Daily Beast columnist Jay Michaelson is unhappy with America's football fans.
In a thoughtful column, he argues that "kneeling for the anthem is a sign of respect, not disrespect, for our country and the values it stands for." He adds that "To protest -- for whatever cause, left or right wing -- is to make real the best ideals of America: freedom of speech, democracy, the rule of law. Protesting brings those ideals into reality."
But as players kneel in protest, America's football fans have not been pleased. Ratings and attendance are down while public perceptions of the NFL have fallen dramatically.
There are many reasons for this, but the fundamental problem is that the message any audience sees and hears is often different than what the messenger meant to convey. That's true in any form of communication on any subject. Michaelson has a clear idea of what he thinks the players taking a knee are trying to say. But others hear something else entirely because we all tend to view the world through our own filters and perceptions.
Many fans (or former fans) enjoy football and other sports as a space free from blatant political commentary. These fans are probably just irritated that political activists have invaded their weekend entertainment. In their view, the players are entertainers and should do what they're paid to do.
Others have come to see the kneeling as a sign of disrespect for the flag, the nation, and the military. That may not be the intent, but that's the perception. Michaelson recognizes this and wants us to "stop talking about their form of protest, and engage with what they're trying to say." But, in the eyes of many, the form of protest has become the central message of the effort.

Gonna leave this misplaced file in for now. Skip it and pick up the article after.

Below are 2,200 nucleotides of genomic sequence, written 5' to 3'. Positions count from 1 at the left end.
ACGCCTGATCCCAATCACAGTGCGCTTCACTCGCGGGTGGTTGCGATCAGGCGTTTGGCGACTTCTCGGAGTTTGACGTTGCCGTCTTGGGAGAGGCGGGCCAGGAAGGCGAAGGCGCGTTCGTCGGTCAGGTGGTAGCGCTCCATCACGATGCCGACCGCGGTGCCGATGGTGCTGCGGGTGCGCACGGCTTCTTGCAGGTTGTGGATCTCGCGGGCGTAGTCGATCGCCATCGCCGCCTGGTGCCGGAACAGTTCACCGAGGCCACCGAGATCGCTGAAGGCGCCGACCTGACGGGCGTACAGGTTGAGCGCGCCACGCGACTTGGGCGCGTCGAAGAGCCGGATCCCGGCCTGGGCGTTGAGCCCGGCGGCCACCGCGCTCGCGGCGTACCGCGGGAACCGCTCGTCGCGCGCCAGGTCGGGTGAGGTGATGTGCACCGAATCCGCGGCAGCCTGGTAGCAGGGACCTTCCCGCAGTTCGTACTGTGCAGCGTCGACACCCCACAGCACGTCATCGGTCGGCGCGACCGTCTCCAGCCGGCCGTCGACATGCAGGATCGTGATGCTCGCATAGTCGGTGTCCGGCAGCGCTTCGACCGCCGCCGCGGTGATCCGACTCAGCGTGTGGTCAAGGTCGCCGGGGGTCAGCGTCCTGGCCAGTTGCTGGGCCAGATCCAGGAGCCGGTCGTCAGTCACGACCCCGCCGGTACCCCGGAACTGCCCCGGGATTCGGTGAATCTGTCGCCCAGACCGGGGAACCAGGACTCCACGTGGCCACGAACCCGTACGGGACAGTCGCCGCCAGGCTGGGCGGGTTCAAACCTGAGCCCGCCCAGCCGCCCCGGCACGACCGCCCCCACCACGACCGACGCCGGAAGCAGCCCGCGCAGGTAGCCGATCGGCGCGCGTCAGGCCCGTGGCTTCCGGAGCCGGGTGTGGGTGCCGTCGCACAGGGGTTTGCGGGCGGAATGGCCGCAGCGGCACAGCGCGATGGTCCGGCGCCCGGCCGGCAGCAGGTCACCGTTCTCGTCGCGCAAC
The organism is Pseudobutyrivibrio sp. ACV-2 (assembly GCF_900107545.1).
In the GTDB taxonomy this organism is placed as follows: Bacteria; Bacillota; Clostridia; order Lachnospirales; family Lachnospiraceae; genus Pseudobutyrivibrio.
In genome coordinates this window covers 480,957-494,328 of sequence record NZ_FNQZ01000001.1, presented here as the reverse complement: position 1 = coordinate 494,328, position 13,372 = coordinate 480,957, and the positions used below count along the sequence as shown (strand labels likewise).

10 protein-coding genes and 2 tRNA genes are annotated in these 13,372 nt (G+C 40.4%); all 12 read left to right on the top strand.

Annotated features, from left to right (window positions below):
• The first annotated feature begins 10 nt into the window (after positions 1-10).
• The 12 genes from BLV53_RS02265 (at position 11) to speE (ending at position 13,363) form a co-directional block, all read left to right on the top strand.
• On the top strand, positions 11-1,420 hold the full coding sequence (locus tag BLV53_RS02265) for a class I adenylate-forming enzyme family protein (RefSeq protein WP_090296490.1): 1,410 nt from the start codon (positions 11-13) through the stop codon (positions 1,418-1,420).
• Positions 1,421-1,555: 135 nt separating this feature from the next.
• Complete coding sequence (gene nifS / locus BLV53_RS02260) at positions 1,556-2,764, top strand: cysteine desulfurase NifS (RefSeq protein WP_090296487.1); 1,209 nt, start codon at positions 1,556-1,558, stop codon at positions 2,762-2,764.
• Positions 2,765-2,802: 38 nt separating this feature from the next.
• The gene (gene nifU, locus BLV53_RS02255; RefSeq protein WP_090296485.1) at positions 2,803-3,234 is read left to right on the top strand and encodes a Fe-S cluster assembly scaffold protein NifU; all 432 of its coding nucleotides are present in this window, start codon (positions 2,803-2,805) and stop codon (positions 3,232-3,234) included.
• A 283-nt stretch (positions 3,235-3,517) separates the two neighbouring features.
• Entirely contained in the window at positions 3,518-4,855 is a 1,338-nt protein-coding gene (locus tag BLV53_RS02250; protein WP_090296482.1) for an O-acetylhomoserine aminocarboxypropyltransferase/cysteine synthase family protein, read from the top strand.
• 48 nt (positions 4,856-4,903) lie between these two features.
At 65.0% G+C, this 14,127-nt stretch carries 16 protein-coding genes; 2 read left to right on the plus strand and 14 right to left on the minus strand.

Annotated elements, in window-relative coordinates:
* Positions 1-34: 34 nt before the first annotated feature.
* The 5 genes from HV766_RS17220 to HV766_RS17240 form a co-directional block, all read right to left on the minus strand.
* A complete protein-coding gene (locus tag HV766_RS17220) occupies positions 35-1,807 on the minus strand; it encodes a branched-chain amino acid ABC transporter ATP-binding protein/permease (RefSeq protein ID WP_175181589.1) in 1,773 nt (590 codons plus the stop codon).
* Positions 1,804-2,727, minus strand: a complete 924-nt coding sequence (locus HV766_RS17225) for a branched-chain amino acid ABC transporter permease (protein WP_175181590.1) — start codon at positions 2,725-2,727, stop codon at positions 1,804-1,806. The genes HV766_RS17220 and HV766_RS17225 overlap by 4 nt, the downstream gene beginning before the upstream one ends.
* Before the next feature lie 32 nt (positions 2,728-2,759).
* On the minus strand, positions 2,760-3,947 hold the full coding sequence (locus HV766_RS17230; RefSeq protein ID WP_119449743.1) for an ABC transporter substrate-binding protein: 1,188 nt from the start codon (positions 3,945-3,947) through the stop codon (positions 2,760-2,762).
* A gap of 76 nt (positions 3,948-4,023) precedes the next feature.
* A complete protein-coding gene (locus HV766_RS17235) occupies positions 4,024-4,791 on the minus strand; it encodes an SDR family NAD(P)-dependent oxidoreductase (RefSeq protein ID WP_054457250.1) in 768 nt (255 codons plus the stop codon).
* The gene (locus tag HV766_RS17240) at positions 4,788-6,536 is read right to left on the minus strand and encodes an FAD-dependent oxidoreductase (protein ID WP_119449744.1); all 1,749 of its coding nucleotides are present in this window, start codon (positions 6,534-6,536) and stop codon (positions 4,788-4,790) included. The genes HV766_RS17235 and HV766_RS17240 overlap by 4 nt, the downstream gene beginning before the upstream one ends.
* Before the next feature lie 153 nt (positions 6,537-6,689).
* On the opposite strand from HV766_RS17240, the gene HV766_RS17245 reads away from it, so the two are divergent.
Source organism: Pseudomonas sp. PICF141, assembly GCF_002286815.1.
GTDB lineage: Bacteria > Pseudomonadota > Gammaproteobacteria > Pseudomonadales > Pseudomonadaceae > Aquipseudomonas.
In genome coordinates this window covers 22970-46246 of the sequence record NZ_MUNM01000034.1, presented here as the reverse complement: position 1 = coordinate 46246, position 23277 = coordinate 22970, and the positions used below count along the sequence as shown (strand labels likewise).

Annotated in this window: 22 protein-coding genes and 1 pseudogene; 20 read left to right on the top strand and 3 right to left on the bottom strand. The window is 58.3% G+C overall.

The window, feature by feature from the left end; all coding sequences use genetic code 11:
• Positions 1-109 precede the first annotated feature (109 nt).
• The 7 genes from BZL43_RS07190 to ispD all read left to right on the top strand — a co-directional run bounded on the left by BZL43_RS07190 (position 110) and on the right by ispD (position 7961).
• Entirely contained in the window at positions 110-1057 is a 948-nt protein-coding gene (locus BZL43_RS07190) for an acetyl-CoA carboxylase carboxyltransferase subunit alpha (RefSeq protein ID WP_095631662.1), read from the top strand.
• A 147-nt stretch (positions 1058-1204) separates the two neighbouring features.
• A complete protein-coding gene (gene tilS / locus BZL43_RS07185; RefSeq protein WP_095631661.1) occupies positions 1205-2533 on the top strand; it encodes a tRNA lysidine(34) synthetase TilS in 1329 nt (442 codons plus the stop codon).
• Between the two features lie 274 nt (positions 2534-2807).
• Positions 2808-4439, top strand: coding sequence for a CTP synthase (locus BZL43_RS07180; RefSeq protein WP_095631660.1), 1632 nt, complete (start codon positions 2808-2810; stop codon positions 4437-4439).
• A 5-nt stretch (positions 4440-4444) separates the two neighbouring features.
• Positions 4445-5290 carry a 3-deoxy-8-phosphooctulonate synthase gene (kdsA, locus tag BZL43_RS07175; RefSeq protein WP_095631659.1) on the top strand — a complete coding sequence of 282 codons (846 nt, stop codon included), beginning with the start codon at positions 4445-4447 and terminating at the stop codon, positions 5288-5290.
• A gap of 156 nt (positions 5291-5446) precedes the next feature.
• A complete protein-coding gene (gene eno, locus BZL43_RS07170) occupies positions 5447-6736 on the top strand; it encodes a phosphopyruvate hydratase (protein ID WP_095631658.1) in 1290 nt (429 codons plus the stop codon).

I happen to agree with Michaelson that the freedom to protest and call attention to our nation's shortcomings is essential to progress. Additionally, I devoted an entire chapter of "Politics Has Failed: America Will Not" to the tragic legacy of institutionalized racism. It is a serious issue that needs to be addressed, and the NFL's celebrity voices could play an important role in that process.
But it is also time for the protesters to recognize that their efforts may be doing more harm than good. As long as there is nothing in their employment contract to prevent kneeling for the anthem, they certainly have the right to protest in this manner. That's what freedom of speech is all about.
But freedom of speech does not come with a guarantee that you will be understood on your own terms. Players and others may think fans are misinterpreting their intentions, but that doesn't mean the fans are wrong. Instead, it means that the protesters must find a better way to communicate their message.
I don't know what that might look like, and I definitely do not think the players should give up and remain silent. But it's probably time for the protesters to declare victory and develop a new approach that can win broad support from their fans and the public at large.